PC Advisor readers are divided over the fate of British hacker Gary McKinnon, who faces a trial in the US if his appeal against extradition to the US is blocked by the European Court of Human Rights next week.
The France-based court held up McKinnon's extradition earlier this month and called for an August 28 meeting to decide whether attempts to try him in the US should be blocked.
McKinnon, 42, is charged in the US with eight counts of unauthorised access and causing damage to a protected computer. He was indicted in 2002 for allegedly breaking into military computers and other government systems in 2001 and 2002. He has been fighting extradition since then, and so far has been able to stay out of the US and its courts.
McKinnon has contended that if extradited to the US, he could be treated as a terrorist, tried in a military tribunal and ultimately imprisoned at Guantanamo Bay - and the issue has led to fierce debate on the PC Advisor forums.
Over 1,000 people voted in our poll asking whether McKinnon should be extradited, and opinions were divided. Nearly 52 percent of respondents said his extradition should be blocked, but 48 percent believed he should be tried in the country where his hacking efforts were said to have caused hundreds of thousands of dollars worth of damage.
Many forum members believe that despite US claims that McKinnon's hacking efforts disrupted computer networks used by the military that were critical to operations conducted after the September 11 attacks, his success in exposing weaknesses in US defences ultimately helped officials plug holes that could have been exploited by those with bigger agendas.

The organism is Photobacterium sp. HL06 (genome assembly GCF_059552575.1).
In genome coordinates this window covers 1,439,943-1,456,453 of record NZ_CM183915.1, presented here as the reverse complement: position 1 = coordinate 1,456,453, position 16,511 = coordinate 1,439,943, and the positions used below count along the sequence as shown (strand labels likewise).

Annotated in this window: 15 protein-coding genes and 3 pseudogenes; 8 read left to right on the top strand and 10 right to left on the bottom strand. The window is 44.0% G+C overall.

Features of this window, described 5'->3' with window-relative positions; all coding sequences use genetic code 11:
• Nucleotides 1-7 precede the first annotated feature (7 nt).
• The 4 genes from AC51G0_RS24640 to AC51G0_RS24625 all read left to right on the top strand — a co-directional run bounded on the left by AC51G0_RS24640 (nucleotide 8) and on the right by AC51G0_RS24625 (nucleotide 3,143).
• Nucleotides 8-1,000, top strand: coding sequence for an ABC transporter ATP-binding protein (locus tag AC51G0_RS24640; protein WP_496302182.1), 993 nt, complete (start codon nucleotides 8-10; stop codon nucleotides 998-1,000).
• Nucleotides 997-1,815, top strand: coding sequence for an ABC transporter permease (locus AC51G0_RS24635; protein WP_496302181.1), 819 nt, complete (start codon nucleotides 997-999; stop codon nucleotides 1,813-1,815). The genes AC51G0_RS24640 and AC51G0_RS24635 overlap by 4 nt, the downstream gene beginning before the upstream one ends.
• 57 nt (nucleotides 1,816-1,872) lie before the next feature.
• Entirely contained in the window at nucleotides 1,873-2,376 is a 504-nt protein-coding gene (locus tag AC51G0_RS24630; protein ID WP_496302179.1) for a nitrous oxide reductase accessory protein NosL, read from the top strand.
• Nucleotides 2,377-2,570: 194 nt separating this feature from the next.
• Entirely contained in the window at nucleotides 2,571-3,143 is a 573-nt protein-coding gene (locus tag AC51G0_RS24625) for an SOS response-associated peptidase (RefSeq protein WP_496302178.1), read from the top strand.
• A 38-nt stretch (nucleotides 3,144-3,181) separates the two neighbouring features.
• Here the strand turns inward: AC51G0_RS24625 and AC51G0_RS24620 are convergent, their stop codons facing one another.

"Better him hacking in and finding a flaw than a terrorist organisation," said TomLinny, who said the US was "just trying to cover themselves from the embarrassment of having bad security".
Others took a firmer stance.
"It is surprising how many people think it was ok for this nerd to hack into computers," said PC Advisor forum member Pine Man. "I suppose they also think that virus making and spamming are just harmless pastimes as well - clearly his supporters don't have computers - or brains!"
But the issue of whether Europe should allow McKinnon to be extradited was the main focus of debate on the forums. McKinnon lost his last UK appeal on July 30. He fought extradition on the grounds that US authorities bullied him, and tried to elicit a confession from him in exchange for a lesser sentence, a tactic known as plea bargaining and commonly used by prosecutors in the US.
"I have no time for Gary McKinnon and think his activities were despicable and deserving of some punishment, but not in a US court," said John Day. "America will not allow its citizens to be tried outside the US legal system so, by the same token, we should not let them try British citizens in their courts."
Nonetheless, PC Advisor reader MalcolmF insisted the hacker's fate should be decided by US courts.
"If a crime was committed, it was committed in the US, irrespective of where McKinnon was sitting at the time," said MalcolmF.
Our very own Forum Editor agreed. "This man is indeed accused of committing offences in America - 97 of them in fact... Offences that are committed electronically are offences, regardless of the location of the person who commits them."
With additional reporting from Jeremy Kirk